2013 has been a difficult year for Florida's citrus crops

Lots of fruit dropped from the trees this year, which means a chunk of the state's crop is unsellable

Published On: Mar 11 2013 12:57:09 PM EDT   Updated On: Mar 03 2013 08:21:05 PM EST
ST. PETERSBURG, Fla -

It's been a difficult year for Florida's citrus crop, with a warm, dry winter; citrus greening; and a heavy crop load.

Lots of fruit dropped from the trees this year, which means a chunk of the state's crop is unsellable.

The total impact of citrus in Florida's economy is about $9 billion a year, and bumpy years like this one can set farmers on edge.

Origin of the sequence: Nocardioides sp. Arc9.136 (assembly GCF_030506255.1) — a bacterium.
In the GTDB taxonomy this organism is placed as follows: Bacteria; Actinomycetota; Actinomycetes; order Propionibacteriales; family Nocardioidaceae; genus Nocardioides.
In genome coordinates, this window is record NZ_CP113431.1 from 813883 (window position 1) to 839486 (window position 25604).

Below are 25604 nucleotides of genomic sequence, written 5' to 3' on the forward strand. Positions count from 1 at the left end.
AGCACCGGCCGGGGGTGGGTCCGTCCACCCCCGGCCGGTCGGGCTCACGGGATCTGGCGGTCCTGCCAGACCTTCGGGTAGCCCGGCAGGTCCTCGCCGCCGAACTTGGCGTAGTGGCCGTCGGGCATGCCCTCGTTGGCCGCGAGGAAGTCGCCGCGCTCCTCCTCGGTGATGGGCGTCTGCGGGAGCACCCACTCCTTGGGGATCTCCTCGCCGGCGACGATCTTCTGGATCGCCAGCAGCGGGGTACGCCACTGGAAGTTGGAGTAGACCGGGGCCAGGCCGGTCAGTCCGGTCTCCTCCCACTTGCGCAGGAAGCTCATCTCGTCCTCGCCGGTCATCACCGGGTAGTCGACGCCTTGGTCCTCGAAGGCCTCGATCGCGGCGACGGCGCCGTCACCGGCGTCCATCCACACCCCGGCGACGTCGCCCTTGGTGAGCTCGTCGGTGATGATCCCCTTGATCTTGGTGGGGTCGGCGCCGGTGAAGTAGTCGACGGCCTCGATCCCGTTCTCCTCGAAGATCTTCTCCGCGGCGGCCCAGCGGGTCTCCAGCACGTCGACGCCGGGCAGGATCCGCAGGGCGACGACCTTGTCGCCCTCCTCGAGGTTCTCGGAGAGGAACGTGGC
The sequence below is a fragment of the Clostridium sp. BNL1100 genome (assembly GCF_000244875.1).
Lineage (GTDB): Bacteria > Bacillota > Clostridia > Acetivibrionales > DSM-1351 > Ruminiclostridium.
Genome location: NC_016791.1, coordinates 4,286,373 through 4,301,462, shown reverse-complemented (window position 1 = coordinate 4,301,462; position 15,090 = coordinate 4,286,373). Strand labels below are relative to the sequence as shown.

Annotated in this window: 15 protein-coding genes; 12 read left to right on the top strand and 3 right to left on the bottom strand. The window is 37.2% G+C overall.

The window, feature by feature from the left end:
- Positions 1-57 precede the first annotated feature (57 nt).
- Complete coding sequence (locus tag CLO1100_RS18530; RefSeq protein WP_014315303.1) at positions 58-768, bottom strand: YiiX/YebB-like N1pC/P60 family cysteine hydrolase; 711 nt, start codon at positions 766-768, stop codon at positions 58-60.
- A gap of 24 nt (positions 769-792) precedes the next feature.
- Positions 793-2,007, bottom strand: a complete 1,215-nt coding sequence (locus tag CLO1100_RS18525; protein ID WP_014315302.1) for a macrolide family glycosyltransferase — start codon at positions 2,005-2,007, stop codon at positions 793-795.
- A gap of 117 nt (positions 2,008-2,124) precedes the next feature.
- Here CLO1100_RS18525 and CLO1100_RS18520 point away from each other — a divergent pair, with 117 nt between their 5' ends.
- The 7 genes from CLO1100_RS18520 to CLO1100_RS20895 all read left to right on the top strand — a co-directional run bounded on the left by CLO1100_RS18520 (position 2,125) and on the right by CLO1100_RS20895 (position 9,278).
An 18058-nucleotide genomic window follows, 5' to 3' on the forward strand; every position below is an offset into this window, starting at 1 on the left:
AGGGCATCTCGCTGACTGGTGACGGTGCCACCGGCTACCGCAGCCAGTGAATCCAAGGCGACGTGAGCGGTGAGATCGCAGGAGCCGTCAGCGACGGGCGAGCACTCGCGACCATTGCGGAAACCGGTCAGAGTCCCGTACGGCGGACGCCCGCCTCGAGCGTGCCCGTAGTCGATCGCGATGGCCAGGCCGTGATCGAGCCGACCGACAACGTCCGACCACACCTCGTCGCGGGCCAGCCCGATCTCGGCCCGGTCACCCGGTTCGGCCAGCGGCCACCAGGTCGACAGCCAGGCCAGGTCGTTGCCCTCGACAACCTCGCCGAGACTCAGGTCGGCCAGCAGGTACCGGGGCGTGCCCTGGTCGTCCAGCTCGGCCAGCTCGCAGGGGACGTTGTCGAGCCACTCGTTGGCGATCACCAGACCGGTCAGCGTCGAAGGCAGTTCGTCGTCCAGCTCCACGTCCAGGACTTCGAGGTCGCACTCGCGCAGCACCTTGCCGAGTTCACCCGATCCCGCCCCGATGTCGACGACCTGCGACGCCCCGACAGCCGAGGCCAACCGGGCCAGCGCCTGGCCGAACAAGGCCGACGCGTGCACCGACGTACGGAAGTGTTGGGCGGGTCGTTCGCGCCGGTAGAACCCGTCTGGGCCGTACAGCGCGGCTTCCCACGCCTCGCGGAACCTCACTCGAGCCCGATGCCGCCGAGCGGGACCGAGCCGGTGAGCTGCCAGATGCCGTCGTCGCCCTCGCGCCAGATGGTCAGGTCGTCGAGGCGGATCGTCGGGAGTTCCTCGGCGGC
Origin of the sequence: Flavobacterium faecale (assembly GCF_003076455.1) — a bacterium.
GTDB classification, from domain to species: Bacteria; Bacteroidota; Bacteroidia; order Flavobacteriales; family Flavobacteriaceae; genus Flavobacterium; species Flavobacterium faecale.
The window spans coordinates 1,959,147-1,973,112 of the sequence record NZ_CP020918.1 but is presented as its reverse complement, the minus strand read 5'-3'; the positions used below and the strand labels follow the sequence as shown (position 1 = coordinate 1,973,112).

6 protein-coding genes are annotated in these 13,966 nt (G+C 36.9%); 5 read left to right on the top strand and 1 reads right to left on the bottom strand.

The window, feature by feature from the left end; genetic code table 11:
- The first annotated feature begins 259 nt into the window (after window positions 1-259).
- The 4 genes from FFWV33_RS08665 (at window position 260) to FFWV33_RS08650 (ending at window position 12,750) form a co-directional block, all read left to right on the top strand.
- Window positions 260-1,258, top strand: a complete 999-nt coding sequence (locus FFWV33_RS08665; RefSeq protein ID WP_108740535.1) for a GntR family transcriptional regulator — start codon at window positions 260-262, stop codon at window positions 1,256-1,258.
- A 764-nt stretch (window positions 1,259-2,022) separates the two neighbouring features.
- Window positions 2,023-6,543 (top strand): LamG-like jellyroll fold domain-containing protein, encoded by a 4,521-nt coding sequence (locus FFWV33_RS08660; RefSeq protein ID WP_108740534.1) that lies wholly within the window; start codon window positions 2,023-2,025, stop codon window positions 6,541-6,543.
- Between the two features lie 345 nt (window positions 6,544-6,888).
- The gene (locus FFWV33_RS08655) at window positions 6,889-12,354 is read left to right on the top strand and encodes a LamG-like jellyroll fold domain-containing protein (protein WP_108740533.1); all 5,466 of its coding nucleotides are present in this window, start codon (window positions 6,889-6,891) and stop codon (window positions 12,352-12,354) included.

The U.S. Department of Agriculture is forecasting declines for this year's crop. At the beginning of the season, officials predicted a total citrus yield of 154 million boxes of fruit, but that forecast was downgraded in February to 141 million boxes.

Most of Florida's biggest crop, Valencia oranges, is used for juice. Because of a surplus last year, consumers shouldn't see a price increase.